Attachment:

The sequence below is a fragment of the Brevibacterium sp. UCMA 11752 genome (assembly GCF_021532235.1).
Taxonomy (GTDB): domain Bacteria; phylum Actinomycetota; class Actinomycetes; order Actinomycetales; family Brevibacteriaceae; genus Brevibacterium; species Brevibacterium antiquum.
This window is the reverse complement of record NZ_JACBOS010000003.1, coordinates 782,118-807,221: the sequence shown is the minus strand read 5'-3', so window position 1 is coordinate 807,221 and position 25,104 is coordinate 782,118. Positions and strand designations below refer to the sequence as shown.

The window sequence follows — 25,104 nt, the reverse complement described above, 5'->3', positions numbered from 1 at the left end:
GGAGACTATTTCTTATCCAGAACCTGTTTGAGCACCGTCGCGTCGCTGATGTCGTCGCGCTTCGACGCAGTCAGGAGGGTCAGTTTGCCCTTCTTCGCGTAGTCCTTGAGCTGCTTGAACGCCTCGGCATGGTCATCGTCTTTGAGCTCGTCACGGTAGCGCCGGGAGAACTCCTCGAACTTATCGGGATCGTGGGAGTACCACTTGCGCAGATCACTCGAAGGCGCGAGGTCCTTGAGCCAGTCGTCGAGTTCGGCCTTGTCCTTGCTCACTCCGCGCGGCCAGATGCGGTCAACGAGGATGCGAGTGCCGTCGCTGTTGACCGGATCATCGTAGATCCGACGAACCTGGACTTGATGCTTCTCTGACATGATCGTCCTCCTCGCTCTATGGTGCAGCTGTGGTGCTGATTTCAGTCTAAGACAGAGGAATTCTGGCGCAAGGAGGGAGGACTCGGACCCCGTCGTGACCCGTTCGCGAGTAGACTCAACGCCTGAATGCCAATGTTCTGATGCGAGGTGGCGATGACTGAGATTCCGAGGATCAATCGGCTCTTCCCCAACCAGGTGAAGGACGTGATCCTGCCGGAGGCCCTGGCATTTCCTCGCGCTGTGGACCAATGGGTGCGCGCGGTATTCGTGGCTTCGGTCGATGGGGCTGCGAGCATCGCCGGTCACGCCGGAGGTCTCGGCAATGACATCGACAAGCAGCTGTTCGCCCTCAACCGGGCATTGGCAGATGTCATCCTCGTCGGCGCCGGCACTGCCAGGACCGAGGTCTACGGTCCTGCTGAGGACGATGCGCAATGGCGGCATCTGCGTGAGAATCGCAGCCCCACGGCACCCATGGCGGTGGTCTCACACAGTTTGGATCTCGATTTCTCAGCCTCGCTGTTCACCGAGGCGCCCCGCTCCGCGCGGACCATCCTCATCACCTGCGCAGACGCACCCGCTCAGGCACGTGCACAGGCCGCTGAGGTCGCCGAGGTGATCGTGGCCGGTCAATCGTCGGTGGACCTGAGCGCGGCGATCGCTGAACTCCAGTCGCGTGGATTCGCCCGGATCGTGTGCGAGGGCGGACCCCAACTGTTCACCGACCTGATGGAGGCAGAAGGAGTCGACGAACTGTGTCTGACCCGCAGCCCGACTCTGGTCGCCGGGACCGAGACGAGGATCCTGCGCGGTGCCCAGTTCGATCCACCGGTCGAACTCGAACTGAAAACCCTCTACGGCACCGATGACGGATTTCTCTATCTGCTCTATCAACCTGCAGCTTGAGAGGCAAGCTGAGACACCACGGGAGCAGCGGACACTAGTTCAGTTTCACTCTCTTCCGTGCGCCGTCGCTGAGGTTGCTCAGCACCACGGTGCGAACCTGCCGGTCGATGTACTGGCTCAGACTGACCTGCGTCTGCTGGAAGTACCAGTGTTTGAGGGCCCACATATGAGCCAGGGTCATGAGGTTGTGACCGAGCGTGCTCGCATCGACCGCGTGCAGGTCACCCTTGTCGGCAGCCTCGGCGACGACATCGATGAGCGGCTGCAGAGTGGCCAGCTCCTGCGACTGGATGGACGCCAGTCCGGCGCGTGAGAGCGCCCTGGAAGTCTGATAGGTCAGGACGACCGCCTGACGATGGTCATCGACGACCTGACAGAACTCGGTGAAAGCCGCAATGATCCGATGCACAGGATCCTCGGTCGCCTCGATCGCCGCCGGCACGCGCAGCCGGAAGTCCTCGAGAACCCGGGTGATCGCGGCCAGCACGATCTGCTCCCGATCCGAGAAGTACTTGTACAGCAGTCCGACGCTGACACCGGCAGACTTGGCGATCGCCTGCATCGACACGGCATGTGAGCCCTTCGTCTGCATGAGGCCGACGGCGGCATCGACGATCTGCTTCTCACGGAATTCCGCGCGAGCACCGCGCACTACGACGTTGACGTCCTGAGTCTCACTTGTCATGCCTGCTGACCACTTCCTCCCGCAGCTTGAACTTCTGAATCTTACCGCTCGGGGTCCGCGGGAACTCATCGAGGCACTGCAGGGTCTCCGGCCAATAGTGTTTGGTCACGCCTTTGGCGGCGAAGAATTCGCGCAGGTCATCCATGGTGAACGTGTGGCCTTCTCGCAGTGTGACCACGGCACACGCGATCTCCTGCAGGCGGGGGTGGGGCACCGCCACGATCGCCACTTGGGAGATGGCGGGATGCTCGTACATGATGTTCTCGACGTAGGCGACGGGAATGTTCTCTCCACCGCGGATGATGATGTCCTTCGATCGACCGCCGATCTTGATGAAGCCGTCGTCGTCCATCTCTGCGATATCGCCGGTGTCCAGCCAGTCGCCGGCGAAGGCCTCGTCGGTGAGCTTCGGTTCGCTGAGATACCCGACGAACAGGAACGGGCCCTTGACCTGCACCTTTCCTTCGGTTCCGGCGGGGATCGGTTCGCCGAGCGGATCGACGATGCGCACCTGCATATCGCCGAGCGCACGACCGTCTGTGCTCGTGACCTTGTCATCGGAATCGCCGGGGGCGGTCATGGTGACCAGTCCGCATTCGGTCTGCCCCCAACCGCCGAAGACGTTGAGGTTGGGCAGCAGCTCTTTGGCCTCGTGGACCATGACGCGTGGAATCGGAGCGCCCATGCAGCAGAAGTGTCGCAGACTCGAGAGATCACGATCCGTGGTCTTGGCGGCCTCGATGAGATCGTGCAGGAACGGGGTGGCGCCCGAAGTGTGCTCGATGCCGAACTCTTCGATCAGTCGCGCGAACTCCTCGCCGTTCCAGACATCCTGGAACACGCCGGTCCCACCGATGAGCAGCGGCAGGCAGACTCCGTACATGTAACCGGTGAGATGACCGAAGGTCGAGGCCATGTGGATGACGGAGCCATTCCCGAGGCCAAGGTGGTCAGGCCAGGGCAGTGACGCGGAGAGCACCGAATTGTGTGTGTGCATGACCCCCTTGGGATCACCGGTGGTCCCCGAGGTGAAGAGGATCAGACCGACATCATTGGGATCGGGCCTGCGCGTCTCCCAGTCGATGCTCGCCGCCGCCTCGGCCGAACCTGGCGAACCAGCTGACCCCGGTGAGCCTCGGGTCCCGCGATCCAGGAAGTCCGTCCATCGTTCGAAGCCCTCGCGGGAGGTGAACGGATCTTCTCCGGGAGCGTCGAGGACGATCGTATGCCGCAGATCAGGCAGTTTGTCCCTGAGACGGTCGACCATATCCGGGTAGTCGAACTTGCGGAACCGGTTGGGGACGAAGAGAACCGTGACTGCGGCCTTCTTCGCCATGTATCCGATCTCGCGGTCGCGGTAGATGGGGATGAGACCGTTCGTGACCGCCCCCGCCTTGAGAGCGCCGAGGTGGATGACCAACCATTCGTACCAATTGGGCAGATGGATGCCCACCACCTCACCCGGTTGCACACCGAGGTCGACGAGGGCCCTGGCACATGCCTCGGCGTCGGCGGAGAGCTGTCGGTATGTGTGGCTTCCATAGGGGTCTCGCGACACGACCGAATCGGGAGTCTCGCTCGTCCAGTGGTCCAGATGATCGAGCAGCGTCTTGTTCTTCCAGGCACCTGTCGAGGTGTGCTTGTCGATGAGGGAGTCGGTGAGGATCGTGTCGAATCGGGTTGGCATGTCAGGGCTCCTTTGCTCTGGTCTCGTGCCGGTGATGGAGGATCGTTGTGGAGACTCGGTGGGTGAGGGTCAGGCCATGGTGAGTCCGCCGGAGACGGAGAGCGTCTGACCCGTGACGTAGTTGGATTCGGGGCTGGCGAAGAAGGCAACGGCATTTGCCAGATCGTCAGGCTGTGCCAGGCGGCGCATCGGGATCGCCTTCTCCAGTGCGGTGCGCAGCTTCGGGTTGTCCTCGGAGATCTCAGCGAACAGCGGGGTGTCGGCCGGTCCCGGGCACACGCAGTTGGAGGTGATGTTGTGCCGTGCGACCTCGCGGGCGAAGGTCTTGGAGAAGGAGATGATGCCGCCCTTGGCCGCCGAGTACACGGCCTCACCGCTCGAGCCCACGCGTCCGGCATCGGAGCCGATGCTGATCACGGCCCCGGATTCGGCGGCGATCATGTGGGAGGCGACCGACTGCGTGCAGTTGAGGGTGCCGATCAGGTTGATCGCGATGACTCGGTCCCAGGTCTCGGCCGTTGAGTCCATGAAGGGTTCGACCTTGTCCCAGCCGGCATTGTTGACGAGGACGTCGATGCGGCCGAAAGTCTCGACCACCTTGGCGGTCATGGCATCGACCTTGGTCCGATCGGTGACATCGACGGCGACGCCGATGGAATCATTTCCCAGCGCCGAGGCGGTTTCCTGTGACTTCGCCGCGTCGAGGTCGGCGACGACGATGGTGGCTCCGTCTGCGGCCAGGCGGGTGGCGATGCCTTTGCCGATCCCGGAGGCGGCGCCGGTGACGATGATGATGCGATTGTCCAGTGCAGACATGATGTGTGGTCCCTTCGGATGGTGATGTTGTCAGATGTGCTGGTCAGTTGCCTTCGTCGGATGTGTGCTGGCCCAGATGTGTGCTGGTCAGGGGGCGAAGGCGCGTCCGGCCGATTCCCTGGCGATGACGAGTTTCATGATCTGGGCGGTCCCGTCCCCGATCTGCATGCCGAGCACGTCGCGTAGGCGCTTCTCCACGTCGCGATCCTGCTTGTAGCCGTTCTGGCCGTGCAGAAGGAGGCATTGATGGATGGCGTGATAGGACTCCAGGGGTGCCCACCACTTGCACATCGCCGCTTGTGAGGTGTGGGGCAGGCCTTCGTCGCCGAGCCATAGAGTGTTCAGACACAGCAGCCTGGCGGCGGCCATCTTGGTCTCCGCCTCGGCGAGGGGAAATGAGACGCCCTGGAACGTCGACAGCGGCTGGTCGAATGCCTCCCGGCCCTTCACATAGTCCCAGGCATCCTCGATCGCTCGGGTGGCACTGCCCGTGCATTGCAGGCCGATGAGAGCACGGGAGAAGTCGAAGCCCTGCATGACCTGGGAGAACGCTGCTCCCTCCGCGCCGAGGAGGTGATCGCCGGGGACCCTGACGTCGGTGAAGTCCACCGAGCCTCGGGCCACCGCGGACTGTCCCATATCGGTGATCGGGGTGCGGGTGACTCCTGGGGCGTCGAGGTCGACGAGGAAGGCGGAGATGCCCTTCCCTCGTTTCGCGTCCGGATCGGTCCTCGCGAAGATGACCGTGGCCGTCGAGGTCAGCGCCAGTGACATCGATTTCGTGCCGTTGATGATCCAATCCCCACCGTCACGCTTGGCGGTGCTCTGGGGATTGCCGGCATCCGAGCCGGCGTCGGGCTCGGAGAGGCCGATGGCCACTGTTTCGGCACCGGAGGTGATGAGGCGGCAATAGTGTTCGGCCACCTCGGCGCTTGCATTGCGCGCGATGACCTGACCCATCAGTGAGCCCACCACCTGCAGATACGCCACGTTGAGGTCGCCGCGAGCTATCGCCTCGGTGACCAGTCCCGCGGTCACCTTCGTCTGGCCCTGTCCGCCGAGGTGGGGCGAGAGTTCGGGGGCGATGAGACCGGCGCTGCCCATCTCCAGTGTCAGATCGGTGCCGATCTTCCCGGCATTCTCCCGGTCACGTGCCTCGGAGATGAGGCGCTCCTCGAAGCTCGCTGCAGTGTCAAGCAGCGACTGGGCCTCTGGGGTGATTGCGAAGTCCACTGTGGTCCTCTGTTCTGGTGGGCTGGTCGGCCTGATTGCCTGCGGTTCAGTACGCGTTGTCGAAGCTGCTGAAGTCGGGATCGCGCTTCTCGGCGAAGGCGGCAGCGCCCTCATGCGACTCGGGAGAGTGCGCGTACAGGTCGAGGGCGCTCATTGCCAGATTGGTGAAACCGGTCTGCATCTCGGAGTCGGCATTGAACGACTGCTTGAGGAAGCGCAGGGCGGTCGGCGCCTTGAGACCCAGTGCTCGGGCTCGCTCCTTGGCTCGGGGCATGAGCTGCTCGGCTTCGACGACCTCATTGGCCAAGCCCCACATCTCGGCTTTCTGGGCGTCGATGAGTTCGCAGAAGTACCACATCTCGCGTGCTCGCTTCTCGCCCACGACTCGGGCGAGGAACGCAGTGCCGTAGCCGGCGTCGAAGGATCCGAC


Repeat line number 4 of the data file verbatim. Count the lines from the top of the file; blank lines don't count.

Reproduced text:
The window sequence follows — 25,104 nt, the reverse complement described above, 5'->3', positions numbered from 1 at the left end: